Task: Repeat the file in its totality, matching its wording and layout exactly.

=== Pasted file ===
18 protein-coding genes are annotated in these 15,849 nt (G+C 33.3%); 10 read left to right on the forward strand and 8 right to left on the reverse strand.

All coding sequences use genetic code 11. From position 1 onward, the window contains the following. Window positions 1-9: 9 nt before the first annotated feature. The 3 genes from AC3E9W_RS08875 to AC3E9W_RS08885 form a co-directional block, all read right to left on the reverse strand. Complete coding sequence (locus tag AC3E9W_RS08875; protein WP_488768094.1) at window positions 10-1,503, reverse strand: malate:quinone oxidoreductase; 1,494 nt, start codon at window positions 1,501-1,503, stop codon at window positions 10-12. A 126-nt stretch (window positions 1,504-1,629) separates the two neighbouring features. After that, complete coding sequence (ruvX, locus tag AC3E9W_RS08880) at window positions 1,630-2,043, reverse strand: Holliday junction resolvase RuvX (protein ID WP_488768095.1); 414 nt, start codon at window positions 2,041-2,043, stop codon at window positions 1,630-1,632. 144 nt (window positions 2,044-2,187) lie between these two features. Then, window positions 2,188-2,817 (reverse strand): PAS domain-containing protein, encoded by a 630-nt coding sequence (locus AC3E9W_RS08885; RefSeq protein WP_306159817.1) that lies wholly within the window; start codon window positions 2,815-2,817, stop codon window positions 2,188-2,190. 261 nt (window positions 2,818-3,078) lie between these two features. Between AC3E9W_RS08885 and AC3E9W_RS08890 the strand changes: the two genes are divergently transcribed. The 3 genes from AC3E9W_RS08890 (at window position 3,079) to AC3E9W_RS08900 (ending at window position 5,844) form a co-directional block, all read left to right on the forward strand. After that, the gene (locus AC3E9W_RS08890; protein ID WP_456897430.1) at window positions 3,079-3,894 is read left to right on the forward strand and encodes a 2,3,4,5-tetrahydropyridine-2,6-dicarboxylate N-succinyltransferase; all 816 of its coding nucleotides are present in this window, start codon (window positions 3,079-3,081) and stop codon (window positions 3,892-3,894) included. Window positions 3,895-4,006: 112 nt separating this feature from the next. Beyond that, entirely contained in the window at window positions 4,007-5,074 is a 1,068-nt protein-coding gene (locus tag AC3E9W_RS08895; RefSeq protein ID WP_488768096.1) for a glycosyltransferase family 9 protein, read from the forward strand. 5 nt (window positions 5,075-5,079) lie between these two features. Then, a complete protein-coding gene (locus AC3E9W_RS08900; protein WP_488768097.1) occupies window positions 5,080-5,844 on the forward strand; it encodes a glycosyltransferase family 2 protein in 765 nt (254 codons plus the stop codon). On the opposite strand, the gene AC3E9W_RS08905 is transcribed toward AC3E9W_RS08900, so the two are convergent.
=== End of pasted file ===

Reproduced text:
18 protein-coding genes are annotated in these 15,849 nt (G+C 33.3%); 10 read left to right on the forward strand and 8 right to left on the reverse strand.

All coding sequences use genetic code 11. From position 1 onward, the window contains the following. Window positions 1-9: 9 nt before the first annotated feature. The 3 genes from AC3E9W_RS08875 to AC3E9W_RS08885 form a co-directional block, all read right to left on the reverse strand. Complete coding sequence (locus tag AC3E9W_RS08875; protein WP_488768094.1) at window positions 10-1,503, reverse strand: malate:quinone oxidoreductase; 1,494 nt, start codon at window positions 1,501-1,503, stop codon at window positions 10-12. A 126-nt stretch (window positions 1,504-1,629) separates the two neighbouring features. After that, complete coding sequence (ruvX, locus tag AC3E9W_RS08880) at window positions 1,630-2,043, reverse strand: Holliday junction resolvase RuvX (protein ID WP_488768095.1); 414 nt, start codon at window positions 2,041-2,043, stop codon at window positions 1,630-1,632. 144 nt (window positions 2,044-2,187) lie between these two features. Then, window positions 2,188-2,817 (reverse strand): PAS domain-containing protein, encoded by a 630-nt coding sequence (locus AC3E9W_RS08885; RefSeq protein WP_306159817.1) that lies wholly within the window; start codon window positions 2,815-2,817, stop codon window positions 2,188-2,190. 261 nt (window positions 2,818-3,078) lie between these two features. Between AC3E9W_RS08885 and AC3E9W_RS08890 the strand changes: the two genes are divergently transcribed. The 3 genes from AC3E9W_RS08890 (at window position 3,079) to AC3E9W_RS08900 (ending at window position 5,844) form a co-directional block, all read left to right on the forward strand. After that, the gene (locus AC3E9W_RS08890; protein ID WP_456897430.1) at window positions 3,079-3,894 is read left to right on the forward strand and encodes a 2,3,4,5-tetrahydropyridine-2,6-dicarboxylate N-succinyltransferase; all 816 of its coding nucleotides are present in this window, start codon (window positions 3,079-3,081) and stop codon (window positions 3,892-3,894) included. Window positions 3,895-4,006: 112 nt separating this feature from the next. Beyond that, entirely contained in the window at window positions 4,007-5,074 is a 1,068-nt protein-coding gene (locus tag AC3E9W_RS08895; RefSeq protein ID WP_488768096.1) for a glycosyltransferase family 9 protein, read from the forward strand. 5 nt (window positions 5,075-5,079) lie between these two features. Then, a complete protein-coding gene (locus AC3E9W_RS08900; protein WP_488768097.1) occupies window positions 5,080-5,844 on the forward strand; it encodes a glycosyltransferase family 2 protein in 765 nt (254 codons plus the stop codon). On the opposite strand, the gene AC3E9W_RS08905 is transcribed toward AC3E9W_RS08900, so the two are convergent.